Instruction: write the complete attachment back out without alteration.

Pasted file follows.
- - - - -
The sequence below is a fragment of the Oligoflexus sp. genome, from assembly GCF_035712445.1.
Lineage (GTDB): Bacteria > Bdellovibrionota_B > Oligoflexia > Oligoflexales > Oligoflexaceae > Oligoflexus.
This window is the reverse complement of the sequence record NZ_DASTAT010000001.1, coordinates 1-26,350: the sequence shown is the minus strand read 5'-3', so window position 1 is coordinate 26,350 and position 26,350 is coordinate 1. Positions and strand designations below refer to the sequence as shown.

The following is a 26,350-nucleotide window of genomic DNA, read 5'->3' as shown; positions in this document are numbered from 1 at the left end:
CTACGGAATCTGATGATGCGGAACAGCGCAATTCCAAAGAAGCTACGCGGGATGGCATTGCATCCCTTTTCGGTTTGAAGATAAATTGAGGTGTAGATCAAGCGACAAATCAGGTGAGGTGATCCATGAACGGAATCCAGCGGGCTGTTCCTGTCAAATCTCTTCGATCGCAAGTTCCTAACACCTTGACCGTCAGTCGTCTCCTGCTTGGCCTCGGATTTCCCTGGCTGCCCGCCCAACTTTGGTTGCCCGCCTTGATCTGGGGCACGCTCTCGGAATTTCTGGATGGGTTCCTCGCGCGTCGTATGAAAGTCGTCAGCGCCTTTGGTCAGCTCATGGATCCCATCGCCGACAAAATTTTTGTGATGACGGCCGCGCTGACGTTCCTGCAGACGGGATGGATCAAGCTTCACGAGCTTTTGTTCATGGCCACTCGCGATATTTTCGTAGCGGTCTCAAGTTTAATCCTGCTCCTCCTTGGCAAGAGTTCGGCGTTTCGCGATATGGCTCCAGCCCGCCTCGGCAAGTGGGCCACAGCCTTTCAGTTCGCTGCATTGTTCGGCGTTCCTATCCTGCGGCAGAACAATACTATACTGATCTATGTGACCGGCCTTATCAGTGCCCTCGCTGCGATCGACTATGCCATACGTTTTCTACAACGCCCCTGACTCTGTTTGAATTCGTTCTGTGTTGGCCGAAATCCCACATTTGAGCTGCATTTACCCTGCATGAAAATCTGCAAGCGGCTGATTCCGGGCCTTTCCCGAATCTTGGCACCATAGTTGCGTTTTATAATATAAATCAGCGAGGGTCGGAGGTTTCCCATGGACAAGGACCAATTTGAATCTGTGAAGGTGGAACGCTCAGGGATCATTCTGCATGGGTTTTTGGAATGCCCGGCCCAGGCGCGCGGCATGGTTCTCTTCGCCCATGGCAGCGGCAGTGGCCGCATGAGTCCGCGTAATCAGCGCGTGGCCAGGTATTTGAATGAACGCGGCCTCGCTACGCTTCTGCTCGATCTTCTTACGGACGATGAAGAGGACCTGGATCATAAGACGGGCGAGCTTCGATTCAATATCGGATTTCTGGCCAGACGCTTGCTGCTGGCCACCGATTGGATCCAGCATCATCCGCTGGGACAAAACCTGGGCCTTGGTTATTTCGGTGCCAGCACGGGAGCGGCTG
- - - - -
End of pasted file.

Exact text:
The sequence below is a fragment of the Oligoflexus sp. genome, from assembly GCF_035712445.1.
Lineage (GTDB): Bacteria > Bdellovibrionota_B > Oligoflexia > Oligoflexales > Oligoflexaceae > Oligoflexus.
This window is the reverse complement of the sequence record NZ_DASTAT010000001.1, coordinates 1-26,350: the sequence shown is the minus strand read 5'-3', so window position 1 is coordinate 26,350 and position 26,350 is coordinate 1. Positions and strand designations below refer to the sequence as shown.

The following is a 26,350-nucleotide window of genomic DNA, read 5'->3' as shown; positions in this document are numbered from 1 at the left end:
CTACGGAATCTGATGATGCGGAACAGCGCAATTCCAAAGAAGCTACGCGGGATGGCATTGCATCCCTTTTCGGTTTGAAGATAAATTGAGGTGTAGATCAAGCGACAAATCAGGTGAGGTGATCCATGAACGGAATCCAGCGGGCTGTTCCTGTCAAATCTCTTCGATCGCAAGTTCCTAACACCTTGACCGTCAGTCGTCTCCTGCTTGGCCTCGGATTTCCCTGGCTGCCCGCCCAACTTTGGTTGCCCGCCTTGATCTGGGGCACGCTCTCGGAATTTCTGGATGGGTTCCTCGCGCGTCGTATGAAAGTCGTCAGCGCCTTTGGTCAGCTCATGGATCCCATCGCCGACAAAATTTTTGTGATGACGGCCGCGCTGACGTTCCTGCAGACGGGATGGATCAAGCTTCACGAGCTTTTGTTCATGGCCACTCGCGATATTTTCGTAGCGGTCTCAAGTTTAATCCTGCTCCTCCTTGGCAAGAGTTCGGCGTTTCGCGATATGGCTCCAGCCCGCCTCGGCAAGTGGGCCACAGCCTTTCAGTTCGCTGCATTGTTCGGCGTTCCTATCCTGCGGCAGAACAATACTATACTGATCTATGTGACCGGCCTTATCAGTGCCCTCGCTGCGATCGACTATGCCATACGTTTTCTACAACGCCCCTGACTCTGTTTGAATTCGTTCTGTGTTGGCCGAAATCCCACATTTGAGCTGCATTTACCCTGCATGAAAATCTGCAAGCGGCTGATTCCGGGCCTTTCCCGAATCTTGGCACCATAGTTGCGTTTTATAATATAAATCAGCGAGGGTCGGAGGTTTCCCATGGACAAGGACCAATTTGAATCTGTGAAGGTGGAACGCTCAGGGATCATTCTGCATGGGTTTTTGGAATGCCCGGCCCAGGCGCGCGGCATGGTTCTCTTCGCCCATGGCAGCGGCAGTGGCCGCATGAGTCCGCGTAATCAGCGCGTGGCCAGGTATTTGAATGAACGCGGCCTCGCTACGCTTCTGCTCGATCTTCTTACGGACGATGAAGAGGACCTGGATCATAAGACGGGCGAGCTTCGATTCAATATCGGATTTCTGGCCAGACGCTTGCTGCTGGCCACCGATTGGATCCAGCATCATCCGCTGGGACAAAACCTGGGCCTTGGTTATTTCGGTGCCAGCACGGGAGCGGCTG